Finally someone with some sense! Ebert's opinion is just that, an opinion. Everyone I was talking to was thinking "Oh, Yahtzee is probably going to word rape that stupid Ebert's entire article." I think gaming gets a black mark in the art community because of our more extreme fanboys who would rather burn the Mona Lisa than admit that Ebert can have an outsiders view of video gaming. That said, I disagree in the extreme but not to the point where I'll go burn his house down for being the wrong kind of critic.

I already said in previous threads about this "incident" - why would I care about anything that man says? So everything in the article rings true to me. Why are we still even discussing this?

This is probably the best Extra Punctuation I've read so far.

Anyway, why should every medium strive to be validated by our culture by being awarded the badge of "art"?

I think infinitely more effort went into creating Silent Hill 2 than Jackson Pollock ever put into creating what essentially looks like the dust sheet of a particularly clumsy painter and decorator, but you wouldn't find me ranting about the symbolism of weirdly sexualised zombie nurses to an eminent art historian.

i agree with the whole, everyone to their own opinion thing, i just found this one sentence odd

"Let me just say that no video gamer now living will survive long enough to experience the medium as an art form" - an extract from the quote Yahtzee took from this Ebert

couldn't i just re-word that to say
" Let me just say that no movie watcher now living will survive long enough to experience the medium as an art form"
or
"Let me just say that no painting-viewer now living will survive long enough to experience the medium as an art form"

i find that sentence somewhat stupid... but maybe i'm just the stupid one and have misinterpreted it...
I am sure, afterall, that people have spent much more time playing one singular game, then any person has ever spent looking at a painting... i may be mistaken however (i am sure the artist looked at it longer)... i cannot say, with confidence, that people spend more time on a single game than another person would spend watching a single movie... i swear my little sister has capped 30 hours+ watching a particular chick-flik

I like and agree with all of this, but especially am glad that someone else has pointed out that "games as art" has less to do with narrative, quality writing, or pretty landscapes and more to do with adding in the interactive element.

Tharticus:
I heartfully agree Mr. Croshaw. While people are crying about Ebert's opinion about "Video Games are not art", Ebert has some good points about it.

But what happens if we do convince Mr. Ebert that Video Games are Art? It's not gonna change anything.

I quote from Jerry Holkins from Penny Arcade:

Also, do we win something if we defeat him? Does he drop a good helm? Because I can't for the life of me figure out why we give a shit what that creature says. He doesn't operate under some divine shroud that lets him determine what is or is not valid culture. He cannot rob you, retroactively, of wholly valid experiences; he cannot transform them into worthless things.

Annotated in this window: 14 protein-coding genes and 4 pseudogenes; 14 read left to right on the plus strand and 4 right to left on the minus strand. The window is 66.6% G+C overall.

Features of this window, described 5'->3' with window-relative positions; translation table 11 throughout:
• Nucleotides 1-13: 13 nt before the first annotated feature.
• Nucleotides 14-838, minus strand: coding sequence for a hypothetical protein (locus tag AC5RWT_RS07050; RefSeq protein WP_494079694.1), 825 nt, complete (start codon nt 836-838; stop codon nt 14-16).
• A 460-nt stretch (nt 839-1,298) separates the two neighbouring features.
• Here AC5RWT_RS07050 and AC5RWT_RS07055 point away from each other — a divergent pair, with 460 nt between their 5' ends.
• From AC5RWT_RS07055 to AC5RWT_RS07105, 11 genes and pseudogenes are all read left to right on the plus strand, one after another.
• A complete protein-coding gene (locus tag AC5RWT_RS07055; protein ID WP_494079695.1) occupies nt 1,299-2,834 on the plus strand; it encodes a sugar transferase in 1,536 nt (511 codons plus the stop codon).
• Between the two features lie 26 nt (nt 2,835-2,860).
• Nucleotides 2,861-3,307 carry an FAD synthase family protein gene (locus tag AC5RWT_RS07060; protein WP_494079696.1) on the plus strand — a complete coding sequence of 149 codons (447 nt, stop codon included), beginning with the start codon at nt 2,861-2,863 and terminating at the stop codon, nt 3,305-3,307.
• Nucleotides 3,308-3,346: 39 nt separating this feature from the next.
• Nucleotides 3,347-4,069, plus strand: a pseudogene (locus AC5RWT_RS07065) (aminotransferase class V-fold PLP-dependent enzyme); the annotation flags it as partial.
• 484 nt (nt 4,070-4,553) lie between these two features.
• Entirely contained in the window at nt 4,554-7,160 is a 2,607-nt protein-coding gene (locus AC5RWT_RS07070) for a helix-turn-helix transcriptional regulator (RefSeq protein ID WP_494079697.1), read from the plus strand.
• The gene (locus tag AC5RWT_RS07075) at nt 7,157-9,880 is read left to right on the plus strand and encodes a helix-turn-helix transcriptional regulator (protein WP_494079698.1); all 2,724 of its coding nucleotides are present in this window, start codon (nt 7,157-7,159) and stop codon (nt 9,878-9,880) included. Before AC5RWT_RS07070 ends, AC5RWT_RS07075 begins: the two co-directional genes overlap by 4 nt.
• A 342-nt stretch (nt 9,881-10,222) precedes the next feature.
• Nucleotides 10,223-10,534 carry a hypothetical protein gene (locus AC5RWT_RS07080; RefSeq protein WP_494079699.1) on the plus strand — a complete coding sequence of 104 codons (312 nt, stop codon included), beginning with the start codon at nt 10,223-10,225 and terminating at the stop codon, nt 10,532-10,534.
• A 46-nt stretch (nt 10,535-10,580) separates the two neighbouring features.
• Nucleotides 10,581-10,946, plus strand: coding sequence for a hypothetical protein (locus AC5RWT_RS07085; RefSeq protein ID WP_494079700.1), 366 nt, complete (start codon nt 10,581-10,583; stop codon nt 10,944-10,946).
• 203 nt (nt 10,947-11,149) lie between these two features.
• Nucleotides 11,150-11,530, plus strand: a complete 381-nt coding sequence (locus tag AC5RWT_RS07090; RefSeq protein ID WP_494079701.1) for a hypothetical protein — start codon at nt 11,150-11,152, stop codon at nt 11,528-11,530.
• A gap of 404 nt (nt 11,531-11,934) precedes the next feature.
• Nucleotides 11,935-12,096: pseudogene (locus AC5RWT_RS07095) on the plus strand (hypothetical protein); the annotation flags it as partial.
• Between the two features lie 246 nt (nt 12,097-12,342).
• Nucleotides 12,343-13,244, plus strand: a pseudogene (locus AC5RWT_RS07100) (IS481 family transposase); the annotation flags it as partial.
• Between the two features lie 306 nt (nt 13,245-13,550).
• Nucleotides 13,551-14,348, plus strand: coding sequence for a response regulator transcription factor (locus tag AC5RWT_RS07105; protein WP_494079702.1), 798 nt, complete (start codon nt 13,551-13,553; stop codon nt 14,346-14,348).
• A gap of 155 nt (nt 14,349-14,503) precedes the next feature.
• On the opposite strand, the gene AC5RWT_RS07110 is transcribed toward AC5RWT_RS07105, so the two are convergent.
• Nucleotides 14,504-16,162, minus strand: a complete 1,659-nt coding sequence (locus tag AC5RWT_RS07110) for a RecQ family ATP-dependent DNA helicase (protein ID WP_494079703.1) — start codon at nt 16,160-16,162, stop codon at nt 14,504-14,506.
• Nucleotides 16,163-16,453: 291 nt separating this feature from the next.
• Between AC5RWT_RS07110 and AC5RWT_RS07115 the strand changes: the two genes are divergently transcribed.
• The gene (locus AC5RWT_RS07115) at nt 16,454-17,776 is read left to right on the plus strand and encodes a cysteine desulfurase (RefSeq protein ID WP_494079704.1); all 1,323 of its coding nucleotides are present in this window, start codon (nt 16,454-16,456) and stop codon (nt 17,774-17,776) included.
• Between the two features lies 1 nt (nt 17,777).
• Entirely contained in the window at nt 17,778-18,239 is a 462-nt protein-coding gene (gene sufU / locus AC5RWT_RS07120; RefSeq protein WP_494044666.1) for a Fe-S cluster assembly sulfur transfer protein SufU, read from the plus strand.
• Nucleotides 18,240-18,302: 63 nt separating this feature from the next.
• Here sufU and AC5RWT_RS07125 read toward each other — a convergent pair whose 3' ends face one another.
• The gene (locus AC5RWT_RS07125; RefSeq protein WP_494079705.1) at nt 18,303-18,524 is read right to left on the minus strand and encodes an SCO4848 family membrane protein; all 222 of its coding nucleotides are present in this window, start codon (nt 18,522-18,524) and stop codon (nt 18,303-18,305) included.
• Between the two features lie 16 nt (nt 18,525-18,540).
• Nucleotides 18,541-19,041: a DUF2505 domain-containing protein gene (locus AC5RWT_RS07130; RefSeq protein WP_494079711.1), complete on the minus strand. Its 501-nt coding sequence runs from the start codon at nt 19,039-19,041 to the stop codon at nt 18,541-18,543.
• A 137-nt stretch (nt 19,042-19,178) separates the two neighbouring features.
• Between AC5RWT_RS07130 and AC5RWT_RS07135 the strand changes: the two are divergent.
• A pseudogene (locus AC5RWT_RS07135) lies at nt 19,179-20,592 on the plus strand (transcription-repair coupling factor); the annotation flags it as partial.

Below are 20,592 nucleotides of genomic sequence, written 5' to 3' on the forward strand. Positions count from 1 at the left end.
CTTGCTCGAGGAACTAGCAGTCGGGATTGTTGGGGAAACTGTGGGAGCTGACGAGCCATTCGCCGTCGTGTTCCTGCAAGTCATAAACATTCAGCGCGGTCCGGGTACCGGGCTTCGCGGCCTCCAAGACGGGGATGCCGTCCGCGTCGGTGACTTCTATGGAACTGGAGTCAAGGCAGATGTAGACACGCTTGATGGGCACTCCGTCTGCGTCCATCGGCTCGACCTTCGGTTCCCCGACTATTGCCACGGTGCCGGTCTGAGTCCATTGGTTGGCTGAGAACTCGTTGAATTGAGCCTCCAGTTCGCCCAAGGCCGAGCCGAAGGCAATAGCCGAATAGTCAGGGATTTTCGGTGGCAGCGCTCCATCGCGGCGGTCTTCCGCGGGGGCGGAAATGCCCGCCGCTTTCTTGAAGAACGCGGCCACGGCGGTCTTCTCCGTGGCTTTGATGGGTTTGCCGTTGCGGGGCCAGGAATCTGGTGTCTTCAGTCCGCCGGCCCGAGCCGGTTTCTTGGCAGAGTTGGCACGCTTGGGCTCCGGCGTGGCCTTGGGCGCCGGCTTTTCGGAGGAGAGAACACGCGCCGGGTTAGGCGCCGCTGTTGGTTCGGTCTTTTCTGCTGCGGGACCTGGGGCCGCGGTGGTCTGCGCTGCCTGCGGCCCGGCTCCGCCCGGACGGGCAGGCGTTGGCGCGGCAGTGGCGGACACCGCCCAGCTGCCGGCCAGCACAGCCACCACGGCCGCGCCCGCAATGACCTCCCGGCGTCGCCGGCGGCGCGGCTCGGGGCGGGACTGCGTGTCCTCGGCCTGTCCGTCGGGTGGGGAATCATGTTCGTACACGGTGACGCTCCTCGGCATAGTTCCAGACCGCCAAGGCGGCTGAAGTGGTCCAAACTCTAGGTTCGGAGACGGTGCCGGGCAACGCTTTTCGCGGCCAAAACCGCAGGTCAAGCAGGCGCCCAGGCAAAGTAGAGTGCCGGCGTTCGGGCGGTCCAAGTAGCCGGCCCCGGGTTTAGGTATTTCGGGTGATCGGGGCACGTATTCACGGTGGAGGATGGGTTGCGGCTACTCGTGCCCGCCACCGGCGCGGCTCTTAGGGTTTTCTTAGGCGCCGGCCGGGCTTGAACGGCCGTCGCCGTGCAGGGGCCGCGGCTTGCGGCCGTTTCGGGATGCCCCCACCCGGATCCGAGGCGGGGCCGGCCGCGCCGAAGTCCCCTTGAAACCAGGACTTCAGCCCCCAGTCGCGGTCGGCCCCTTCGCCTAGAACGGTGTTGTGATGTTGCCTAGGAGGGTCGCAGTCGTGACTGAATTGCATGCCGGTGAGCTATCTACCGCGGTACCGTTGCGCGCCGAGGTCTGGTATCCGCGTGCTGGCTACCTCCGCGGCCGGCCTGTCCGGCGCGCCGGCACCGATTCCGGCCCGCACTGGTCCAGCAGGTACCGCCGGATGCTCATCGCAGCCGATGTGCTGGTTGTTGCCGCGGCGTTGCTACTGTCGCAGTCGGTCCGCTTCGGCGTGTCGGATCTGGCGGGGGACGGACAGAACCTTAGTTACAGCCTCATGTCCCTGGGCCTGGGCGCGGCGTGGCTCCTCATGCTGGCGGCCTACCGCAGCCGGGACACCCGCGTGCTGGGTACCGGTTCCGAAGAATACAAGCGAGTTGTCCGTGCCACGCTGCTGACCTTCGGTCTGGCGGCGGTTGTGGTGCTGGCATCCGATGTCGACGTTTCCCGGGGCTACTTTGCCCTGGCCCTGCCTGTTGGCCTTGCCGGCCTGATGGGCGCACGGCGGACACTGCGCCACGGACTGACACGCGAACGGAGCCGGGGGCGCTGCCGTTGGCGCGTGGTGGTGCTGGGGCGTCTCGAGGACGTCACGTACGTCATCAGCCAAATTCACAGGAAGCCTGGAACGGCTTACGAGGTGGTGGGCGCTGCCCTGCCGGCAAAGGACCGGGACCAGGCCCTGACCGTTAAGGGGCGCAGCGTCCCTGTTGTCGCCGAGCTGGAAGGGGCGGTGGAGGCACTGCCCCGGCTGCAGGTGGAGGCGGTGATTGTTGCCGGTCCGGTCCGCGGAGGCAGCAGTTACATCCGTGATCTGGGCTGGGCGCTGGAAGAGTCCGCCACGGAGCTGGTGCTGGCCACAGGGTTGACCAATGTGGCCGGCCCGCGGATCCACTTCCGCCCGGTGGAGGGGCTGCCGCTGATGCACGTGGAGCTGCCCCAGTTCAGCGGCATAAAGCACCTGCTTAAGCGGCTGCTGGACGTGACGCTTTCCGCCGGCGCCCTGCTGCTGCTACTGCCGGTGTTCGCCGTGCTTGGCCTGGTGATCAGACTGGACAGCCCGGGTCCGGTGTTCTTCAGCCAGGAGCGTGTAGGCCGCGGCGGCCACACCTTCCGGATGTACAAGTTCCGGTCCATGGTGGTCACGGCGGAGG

So what if a famous movie critic says that video games aren't art? That doesn't make it true.

Ah, ah, ah. Movie reviewer. Ebert isn't a critic. At the end of the day he has to sum up his feelings with a thumbs up (yes, I recommend you go see this movie) or a thumbs down (no, you should not go see this movie). You can review anything from movies to video games to toilet paper brands. A critic needn't sum up his feelings with a purchase recommendation. Critics write about their medium because they love their medium. Although, Ebert is very knowledgeable about films and cinemas and can speak about them intelligently (even though I disagree with most of his recommendations), I see Yahtzee as more of a critic than Ebert, simply because Ebert smacks of that bitter tangy "sellout" flavor. ("Pick a number Yahtzee." "Fourk you.")

This is definitely the most intelligent response to the subject I've read so far. It comes across as much, because it's the only non-biased, fact filled angle anyone has taken. Art is absolutely subjective, which is one of the wonderful things about it. In my opinion, video games are just as much art because of that emotional investment that is so often times gained by playing the games. It's quite easy to develop that sense of emotional attachment, especially when you are an interactive part of the story. It's what separates games from film, in my eyes, what sets it that next bar higher. While the majority of games we might play really can't come close to the sense of art that others achieve, I'd have to say that there is much more room to create art in games than film, for the simple fact that you take yer own direction in the games, you make yer own experience, thus in making it yer own, it separates the experience from that that the next person might have, including the developers that created the game themselves. But as you said, it's all subjective, it's what each person perceives, thus there is no right or wrong answer for it either way.

This is a pretty well done article I thought and yeah I agree, if games are art or not it's pretty much up to your personal point of view. I mean there's also no real universal describtion of what art actually is... that also explains some of the pieces hanging in a Modern Art Museum...

yourbeliefs: